But the difference there is you now understand the delta between those who saw it and those who took action because they saw it. How do we do it? In the case of online sales or being driven to a website where that’s the marketer’s KPI, it’s always on. It’s built into our platform. We do it by default and we highly recommend to our customers that they measure that way. If your KPI is brand lift or brand sentiment, if you’re a brand advertiser running a branding campaign, then we work with a survey vendor that similarly has a control group and a holdout group. If your measure is real-world traffic, so footfall, we work with a partner that does footfall analysis and understands test group, hold out-group, et cetera. So long answer to your short question is it’s not enough to say, “Hey, I think we should be figuring out causation and what’s the best way to measure that to the KPI that I want to achieve.” 

Brent: 

Okay. That’s very interesting. At the top level, you’re doing some broad surveys to determine what is the group doing, and then do you have different levels that you’ll break down those statistics as it go through? How does that work? Kind of a break it down a little bit more.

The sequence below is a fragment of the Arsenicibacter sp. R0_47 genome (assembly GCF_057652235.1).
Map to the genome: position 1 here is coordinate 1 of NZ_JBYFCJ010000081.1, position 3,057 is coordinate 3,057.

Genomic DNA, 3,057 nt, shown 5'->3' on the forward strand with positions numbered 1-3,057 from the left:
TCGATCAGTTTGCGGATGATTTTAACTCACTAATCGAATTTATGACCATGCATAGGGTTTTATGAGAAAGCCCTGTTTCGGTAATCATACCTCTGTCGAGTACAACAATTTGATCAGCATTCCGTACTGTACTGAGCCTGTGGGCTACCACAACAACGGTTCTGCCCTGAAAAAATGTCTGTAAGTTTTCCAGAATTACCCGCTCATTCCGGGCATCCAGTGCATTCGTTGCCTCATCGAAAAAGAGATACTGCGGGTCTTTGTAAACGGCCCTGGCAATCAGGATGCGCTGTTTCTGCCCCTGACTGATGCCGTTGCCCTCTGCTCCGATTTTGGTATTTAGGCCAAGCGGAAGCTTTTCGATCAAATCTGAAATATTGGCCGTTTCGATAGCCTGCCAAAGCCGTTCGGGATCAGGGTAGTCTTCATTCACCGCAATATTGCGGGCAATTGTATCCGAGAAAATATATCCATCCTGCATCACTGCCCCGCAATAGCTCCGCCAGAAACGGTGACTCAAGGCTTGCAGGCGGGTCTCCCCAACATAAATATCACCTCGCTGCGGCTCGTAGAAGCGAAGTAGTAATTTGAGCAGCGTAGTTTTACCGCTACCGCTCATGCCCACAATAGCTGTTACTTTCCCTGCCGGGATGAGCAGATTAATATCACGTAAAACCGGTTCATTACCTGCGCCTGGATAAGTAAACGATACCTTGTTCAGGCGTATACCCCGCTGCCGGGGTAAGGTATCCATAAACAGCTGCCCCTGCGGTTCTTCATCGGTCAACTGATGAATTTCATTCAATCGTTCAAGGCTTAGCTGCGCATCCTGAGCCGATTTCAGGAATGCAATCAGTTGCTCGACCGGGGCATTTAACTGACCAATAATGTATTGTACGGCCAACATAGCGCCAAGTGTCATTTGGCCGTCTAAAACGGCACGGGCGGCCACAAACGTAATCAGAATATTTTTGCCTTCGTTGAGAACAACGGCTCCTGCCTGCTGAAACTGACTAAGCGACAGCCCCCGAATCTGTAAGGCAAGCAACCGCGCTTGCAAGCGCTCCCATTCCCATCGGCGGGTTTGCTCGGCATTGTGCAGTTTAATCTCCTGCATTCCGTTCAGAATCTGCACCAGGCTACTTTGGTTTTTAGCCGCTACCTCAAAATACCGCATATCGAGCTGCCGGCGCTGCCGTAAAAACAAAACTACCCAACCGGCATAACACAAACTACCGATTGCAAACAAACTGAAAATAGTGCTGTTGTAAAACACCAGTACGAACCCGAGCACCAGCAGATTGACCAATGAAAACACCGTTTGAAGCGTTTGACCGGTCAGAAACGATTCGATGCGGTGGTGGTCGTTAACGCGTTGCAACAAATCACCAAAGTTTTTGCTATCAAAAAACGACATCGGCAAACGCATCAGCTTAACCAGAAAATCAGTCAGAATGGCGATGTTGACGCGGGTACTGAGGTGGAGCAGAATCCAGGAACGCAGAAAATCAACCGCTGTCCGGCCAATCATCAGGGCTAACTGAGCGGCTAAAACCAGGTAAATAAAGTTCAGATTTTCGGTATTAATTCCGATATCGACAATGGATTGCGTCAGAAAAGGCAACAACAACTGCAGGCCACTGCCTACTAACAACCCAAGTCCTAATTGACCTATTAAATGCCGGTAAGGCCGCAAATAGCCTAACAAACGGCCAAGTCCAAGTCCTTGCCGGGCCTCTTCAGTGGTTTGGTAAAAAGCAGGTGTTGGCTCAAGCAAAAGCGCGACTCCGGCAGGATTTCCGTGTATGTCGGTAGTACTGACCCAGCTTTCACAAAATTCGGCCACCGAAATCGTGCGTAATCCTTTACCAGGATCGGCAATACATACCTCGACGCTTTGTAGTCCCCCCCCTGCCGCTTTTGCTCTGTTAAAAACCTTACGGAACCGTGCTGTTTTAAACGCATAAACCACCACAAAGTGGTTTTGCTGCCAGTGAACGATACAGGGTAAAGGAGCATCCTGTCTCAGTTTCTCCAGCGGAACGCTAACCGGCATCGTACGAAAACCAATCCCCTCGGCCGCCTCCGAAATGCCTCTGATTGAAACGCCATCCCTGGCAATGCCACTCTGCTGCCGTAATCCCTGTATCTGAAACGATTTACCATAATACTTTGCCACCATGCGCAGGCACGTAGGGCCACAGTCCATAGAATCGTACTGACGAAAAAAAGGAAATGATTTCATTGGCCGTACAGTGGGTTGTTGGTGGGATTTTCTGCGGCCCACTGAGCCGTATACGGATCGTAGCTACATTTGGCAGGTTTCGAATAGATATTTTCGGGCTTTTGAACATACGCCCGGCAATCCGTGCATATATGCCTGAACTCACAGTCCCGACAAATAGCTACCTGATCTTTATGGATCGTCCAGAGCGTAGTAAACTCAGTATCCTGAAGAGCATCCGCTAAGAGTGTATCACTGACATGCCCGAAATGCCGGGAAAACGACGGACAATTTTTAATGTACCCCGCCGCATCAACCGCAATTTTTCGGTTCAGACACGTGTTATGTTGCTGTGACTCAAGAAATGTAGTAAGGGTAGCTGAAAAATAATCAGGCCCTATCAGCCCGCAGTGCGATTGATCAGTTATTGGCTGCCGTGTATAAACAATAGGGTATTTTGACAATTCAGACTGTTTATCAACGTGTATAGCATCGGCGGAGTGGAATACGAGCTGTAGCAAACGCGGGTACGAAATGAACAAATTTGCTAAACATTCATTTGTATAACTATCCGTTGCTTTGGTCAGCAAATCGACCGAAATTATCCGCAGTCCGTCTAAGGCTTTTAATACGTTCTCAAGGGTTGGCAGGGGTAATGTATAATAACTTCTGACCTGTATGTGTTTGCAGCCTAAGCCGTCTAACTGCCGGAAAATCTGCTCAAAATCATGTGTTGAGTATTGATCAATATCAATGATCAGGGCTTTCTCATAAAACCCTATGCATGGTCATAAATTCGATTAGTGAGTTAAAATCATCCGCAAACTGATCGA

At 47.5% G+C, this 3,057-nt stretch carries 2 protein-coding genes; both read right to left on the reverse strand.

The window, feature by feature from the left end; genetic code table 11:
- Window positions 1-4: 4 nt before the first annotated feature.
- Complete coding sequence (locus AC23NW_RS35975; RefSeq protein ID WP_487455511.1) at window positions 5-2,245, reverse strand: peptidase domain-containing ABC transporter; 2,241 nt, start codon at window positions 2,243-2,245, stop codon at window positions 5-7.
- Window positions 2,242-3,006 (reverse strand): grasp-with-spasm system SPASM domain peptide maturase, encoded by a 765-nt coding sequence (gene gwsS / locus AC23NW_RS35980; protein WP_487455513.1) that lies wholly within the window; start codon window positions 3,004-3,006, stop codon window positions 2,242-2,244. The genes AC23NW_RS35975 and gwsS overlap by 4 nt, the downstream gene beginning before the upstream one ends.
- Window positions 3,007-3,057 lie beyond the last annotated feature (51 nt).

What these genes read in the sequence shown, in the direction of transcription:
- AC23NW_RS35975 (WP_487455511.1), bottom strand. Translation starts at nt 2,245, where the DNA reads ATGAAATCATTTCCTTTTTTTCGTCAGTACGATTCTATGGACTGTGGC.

Lewis: 

We work with a great company called Lucid which is our default partner for surveying. They’re built into our platform. They’re really good at what they do. Then they have the statistical models to run against their panel of consumers who’ve seen the Ad versus not seen the Ad. And then they derive statistical significance of whether it had enough responders, whether there were enough impressions that were delivered in order to achieve stat sig. And then based upon all those inputs we’re able to understand causation. 

Unlike in some of the older models, you do have that delineation between actions taken because of, versus noise. Let me explain a bit what I mean by that. A way of AB testing the effectiveness of a campaign that is still in use by marketers is DMA based. So I’m going to show this Ad to people in these designated market areas and I’m going to show the same Ad to people in these designated market areas. I’m going to work really hard to ensure that the DMA audience population is similar. So roughly same number of people, roughly same demographic makeup, roughly similar DMA size. The problem is it doesn’t work because there are all these exogenous factors that come into play when you’re using geographic differentiation.

What did the consumer in one DMA hear on the radio that made them take an action? What stores are located in these DMAs? What TV commercials did they see? What’s with road traffic in the area that will lead people to either go to a store or say, “You know what, to hell with it? This was my first choice of product, but I’m not going to sit on the 405 for an hour and a half so I’m just going to go buy this other thing.” So while it’s a sound sounding idea, it’s really imperfect because a lot of the noise that’s injected in it. We look to figure out and to be clear. With any model there’s going to be noise. So the objective here is not, “No noise. This vaccine is safe and effective 99% of the time.”